TALIS Starting Strong also shows great variation within countries in the factors related to the quality of interactions between staff and children. For instance, there are large variations within countries in the share of highly educated staff per centre. In centres with many children from socio-economically disadvantaged homes, enhanced services can help put all children on a level playing field, but few countries systematically provide such services. At the same time, there is little evidence that the allocation of human resources to ECEC centres increases inequalities between centres with different geographical locations and child characteristics.

Finally, TALIS Starting Strong asks staff and leaders a number of key questions to learn about the major difficulties they face in their jobs. Staff are asked about the barriers they face to participation in professional development and their priorities for spending reallocation, and leaders are asked about the barriers to their effectiveness. Both staff and leaders are asked about their sources of stress. Answers to these questions converge to highlight a number of bottlenecks in the ECEC sector. Some of these bottlenecks are common to all participating countries. This is the case for staff absences and staff shortages, which appear as barriers to leaders’ effectiveness and to staff’s participation in professional development. According to staff, support to work with children with special needs appears as a top priority for both professional development and reallocation of spending. Reducing group size is another top priority for staff for reallocation of spending, while too many children in the group is a top source of stress. These findings point to the need for policy changes that governments are aware of, but such changes would involve trade-offs in situations of tight budget constraints. TALIS Starting Strong offers guidance that can help each participating country to identify priorities for policy change.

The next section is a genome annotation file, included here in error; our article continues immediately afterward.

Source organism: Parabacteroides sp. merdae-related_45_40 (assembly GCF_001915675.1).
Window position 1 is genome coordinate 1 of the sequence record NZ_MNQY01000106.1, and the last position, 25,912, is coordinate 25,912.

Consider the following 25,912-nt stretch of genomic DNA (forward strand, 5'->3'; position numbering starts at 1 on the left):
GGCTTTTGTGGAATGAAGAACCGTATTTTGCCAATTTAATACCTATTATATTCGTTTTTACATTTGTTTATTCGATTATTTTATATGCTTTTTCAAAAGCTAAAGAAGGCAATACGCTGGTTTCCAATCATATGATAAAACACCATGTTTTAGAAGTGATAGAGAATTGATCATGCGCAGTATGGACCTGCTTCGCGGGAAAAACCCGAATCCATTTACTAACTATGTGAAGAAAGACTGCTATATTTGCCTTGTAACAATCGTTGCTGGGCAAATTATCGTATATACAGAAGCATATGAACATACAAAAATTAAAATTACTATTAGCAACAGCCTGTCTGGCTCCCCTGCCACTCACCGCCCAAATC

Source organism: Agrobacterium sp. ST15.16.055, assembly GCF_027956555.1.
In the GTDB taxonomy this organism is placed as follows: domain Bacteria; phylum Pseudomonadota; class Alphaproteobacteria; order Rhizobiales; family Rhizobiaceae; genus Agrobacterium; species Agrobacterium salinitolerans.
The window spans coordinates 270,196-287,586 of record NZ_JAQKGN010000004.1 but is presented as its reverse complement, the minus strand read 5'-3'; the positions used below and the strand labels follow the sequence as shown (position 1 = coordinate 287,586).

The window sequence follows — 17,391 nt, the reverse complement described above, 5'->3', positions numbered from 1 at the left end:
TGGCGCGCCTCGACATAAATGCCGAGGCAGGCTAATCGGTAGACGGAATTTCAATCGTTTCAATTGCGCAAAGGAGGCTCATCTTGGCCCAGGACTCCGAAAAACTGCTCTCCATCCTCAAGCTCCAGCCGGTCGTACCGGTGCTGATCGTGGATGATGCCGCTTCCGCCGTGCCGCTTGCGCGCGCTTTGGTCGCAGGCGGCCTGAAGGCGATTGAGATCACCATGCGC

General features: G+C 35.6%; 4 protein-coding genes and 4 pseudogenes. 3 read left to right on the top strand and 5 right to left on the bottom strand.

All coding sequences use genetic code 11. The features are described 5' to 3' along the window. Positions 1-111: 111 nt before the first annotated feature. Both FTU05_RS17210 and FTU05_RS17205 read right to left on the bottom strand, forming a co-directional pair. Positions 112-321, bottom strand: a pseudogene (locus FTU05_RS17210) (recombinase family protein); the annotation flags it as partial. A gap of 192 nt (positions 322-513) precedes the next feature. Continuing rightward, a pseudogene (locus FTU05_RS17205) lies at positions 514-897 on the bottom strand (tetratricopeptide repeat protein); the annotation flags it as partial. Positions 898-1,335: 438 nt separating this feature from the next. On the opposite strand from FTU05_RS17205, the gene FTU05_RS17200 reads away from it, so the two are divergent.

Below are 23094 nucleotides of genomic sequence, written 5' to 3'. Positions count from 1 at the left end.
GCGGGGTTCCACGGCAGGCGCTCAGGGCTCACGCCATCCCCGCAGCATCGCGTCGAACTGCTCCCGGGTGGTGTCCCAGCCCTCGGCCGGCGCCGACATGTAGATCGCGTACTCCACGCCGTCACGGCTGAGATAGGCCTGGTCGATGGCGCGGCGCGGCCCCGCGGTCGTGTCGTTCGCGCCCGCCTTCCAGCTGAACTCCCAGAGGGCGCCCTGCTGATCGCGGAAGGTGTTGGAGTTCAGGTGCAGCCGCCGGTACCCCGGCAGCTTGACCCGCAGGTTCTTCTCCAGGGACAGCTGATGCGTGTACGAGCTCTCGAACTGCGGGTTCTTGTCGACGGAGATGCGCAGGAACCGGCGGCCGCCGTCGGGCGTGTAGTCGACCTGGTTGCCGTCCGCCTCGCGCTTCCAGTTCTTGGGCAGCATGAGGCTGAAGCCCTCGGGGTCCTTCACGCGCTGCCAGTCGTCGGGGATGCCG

In all countries, people care about children, especially young children. However, in most countries participating in the Survey, staff do not feel highly valued by society. Why do those who devote their time to do the best for children not feel more highly valued? Attracting and retaining a high-quality workforce is a challenge for all participating countries.

In many countries, governments have done a lot to develop access to ECEC. But access is not enough; ECEC policies need to focus more on quality. TALIS Starting Strong reminds us that children’s early years are the foundation of their lives as students, adults and citizens. In the same way, it reminds us that ECEC policies need to be fully integrated with other policies that support economic growth and social inclusion. For children’s learning, development and well-being, every year counts.



Andreas Schleicher,

Director for Education and Skills